The company most likely to be following you around the web remains Google. But the tech firm on its tail is no longer Facebook—many people’s privacy villiain, and the target of a sweeping lawsuit filed Wednesday by the Federal Trade Commission and almost every state that would compel its breakup—but Amazon.
This finding comes from a report released Thursday morning by Ghostery, the New York-based developer of privacy tools. Tracking the Trackers 2020 cites data collected from 1.96 billion page loads by its privacy apps to award a second-place trophy to Amazon and bump Facebook to third place.
“In 2020 in the U.S., Amazon surpassed Facebook in tracking reach, clocking in at 29.4% tracker reach, with Facebook at only 23%,” the report reads. That represented almost a tripling of its 2017 share as calculated by Ghostery, when its trackers showed up on 10.5% of pages—leaving it in fifth place after Google, Facebook, the market-analytics firm comScore, and Twitter.
“For Amazon, it’s not just that they’re increasing data collection and tracking, it’s that they’re gobbling up a greater share of the Internet, period,” Ghostery president Jeremy Tillman said in an interview Wednesday.
The report classifies seven different kinds of trackers; as Ghostery’s WhoTracksMe site notes, not all of which carry the same privacy implications.
• Amazon Advertising trackers perform ad targeting and analysis
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• Amazon Cloudfront trackers offer routine site-operation services to sites using Amazon’s hosting services.
• Amazon Web Services trackers do the same basic job (“AWS” is an enormous and growing part of Amazon’s business, as we’re occasionally reminded when it suffers an outage and everything from major sites to robot vacuums breaks down).
• Amazon CDN trackers, once again, help sites using Amazon’s web services, in this case its content distribution network.
• Amazon Payments trackers assist with Amazon’s customer-interactions.
• Amazon.com trackers show up all over the web to assess your interests.
• Amazon Associates trackers also gather data for Amazon’s marketing.
(Trackers include cookies, the little text files that sites can save in your browser, but also encompass tiny pixels and other invisible or nearly-invisible page elements that let a third party watch you there.)
Tillman commented that Amazon uses advertising tracking unlike its two biggest rivals in advertising—in that Facebook and Google focus more on collecting insights that they can sell to other merchants who want us to buy their stuff.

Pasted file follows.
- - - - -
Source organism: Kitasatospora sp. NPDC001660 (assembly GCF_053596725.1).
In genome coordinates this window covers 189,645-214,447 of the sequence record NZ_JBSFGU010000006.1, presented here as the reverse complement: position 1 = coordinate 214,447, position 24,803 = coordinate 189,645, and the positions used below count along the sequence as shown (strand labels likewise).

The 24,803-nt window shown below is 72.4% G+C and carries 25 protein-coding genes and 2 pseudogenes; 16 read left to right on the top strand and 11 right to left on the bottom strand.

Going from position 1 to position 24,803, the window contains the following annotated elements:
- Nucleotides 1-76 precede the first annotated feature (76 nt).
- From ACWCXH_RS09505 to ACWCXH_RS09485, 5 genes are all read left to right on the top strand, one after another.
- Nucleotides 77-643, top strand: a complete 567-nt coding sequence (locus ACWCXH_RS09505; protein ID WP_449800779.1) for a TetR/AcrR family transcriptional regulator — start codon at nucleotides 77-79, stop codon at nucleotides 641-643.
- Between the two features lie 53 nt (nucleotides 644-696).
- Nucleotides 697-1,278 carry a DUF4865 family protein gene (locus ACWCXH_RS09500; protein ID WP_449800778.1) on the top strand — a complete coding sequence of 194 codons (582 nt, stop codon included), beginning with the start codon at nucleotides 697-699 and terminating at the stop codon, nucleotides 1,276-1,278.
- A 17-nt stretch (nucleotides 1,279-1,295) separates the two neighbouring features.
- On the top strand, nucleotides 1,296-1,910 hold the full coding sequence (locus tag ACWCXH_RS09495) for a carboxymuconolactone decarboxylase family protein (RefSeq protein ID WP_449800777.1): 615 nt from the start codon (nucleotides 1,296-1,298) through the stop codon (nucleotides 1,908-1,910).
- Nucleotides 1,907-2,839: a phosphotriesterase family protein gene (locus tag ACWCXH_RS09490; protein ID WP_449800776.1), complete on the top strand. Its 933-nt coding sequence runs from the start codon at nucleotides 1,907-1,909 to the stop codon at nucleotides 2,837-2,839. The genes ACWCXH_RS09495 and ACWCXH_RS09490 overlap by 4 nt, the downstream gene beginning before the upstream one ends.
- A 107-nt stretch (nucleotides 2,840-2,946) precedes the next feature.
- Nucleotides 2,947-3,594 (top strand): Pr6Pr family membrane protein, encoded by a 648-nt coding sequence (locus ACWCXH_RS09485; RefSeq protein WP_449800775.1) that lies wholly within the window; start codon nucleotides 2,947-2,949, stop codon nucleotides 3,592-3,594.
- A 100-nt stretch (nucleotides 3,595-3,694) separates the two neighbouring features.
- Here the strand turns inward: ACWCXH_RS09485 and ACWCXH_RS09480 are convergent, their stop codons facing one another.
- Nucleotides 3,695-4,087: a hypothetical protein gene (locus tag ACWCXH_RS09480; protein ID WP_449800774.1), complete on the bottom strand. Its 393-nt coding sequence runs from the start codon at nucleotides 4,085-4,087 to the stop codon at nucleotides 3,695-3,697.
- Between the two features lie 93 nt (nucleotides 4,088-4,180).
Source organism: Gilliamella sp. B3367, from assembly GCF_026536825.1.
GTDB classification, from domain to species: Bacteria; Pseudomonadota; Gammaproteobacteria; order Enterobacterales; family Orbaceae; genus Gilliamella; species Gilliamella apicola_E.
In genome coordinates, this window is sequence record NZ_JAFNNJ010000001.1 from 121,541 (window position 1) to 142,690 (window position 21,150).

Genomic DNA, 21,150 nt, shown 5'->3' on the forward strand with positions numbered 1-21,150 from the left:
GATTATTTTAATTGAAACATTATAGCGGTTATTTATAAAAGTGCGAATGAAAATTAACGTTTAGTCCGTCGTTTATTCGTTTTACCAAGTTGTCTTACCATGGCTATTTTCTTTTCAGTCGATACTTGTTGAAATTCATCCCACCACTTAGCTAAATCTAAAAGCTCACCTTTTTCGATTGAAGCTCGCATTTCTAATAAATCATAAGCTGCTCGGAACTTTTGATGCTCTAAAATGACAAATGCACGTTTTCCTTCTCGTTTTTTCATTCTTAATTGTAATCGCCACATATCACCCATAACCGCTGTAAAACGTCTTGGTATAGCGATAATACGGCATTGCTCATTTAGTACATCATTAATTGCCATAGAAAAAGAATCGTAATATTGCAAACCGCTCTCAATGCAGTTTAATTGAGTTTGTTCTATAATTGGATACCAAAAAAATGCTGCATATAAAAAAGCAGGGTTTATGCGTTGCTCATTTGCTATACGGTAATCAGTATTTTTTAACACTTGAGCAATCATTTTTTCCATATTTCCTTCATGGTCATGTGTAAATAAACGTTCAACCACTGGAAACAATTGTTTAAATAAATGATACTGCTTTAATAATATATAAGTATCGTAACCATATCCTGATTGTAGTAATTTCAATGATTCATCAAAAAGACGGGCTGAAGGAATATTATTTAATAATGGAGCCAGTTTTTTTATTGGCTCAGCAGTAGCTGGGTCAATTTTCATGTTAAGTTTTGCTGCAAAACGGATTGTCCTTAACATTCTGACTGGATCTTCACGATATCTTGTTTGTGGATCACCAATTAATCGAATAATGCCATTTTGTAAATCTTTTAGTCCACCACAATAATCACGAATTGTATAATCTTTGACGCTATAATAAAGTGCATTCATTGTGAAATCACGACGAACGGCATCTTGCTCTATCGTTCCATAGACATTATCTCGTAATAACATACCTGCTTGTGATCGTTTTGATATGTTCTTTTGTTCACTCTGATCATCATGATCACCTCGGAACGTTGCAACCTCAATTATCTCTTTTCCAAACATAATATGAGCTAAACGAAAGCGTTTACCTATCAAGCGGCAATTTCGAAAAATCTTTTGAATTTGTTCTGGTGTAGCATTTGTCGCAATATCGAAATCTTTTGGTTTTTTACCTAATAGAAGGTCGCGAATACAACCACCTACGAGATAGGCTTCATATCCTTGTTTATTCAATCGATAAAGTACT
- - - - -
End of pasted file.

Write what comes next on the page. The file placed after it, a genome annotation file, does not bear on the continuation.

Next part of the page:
“With Amazon, it’s different,” he said. “Because they want you to go to Amazon and buy that thing. They want to build out their reservoir of data.”
Google, meanwhile, continues to dominate this field. Ghostery found its trackers on 80.3% of sites worldwide—81% in the European Union and 79.5% in the United States—in much the same way Google reigns over display advertising online.
(I’ve asked Amazon, Facebook and Google if they have issues with Ghostery’s findings or methodology and will update this with their responses.)
That suggests the EU’s vaunted General Data Protection Regulation has not done much to diminish Google’s reach.
“It’s hard to say that GDPR has had a huge impact on tracking,” Tillman said. The main effect he identified was squeezing out smaller players to leave fewer trackers per page overall—and with Google still predominant..
“They now present themselves as a solution to this GDPR-style problem to both marketers and publishers,” he said. “If you’re Google, you’re just doing fine.”
Tillman said he also saw little meaningful effect to date from the not-as-sweeping privacy provisions in the California Consumer Privacy Act. Marketers have already reported that vanishingly few people avail themselves of the “Do not sell my personal information” links the CCPA mandates.
In lieu of any national data-privacy law in the United States, the other form of meaningful privacy regulation comes from browser developers. Mozilla Firefox and Apple’s Safari both block a wide set of trackers, including those judged to be powering behavioral advertising.
Apple’s tracking protection is done at the device level by an algorithm operated separately by each copy of Safari, while Firefox’s uses a list of known trackers gathered by Disconnect, a San Francisco-based developer of privacy tools.
The copy of Safari on my iPad shows Amazon’s ad trackers in 13th place on its blocked list.
A copy of Firefox on my Windows laptop did not report blocking the same Amazon trackers, but Disconnect CEO Casey Oppenheim said their block list stops cookies set by that tracking service even if the actual request goes through; Arthur Edelstein, senior product manager for Firefox privacy and security, confirmed that’s how the browser works.
So if you’re concerned about Amazon’s tracking, you might want to spend less time in Google Chrome.
You could also spend less of your gift-giving budget at Amazon—but, look, I know how stressful it is shopping this late in the game, and how appealing it is to avoid overthinking about where you shop as long as the present arrives on time.
Revised to correct Tillman’s title.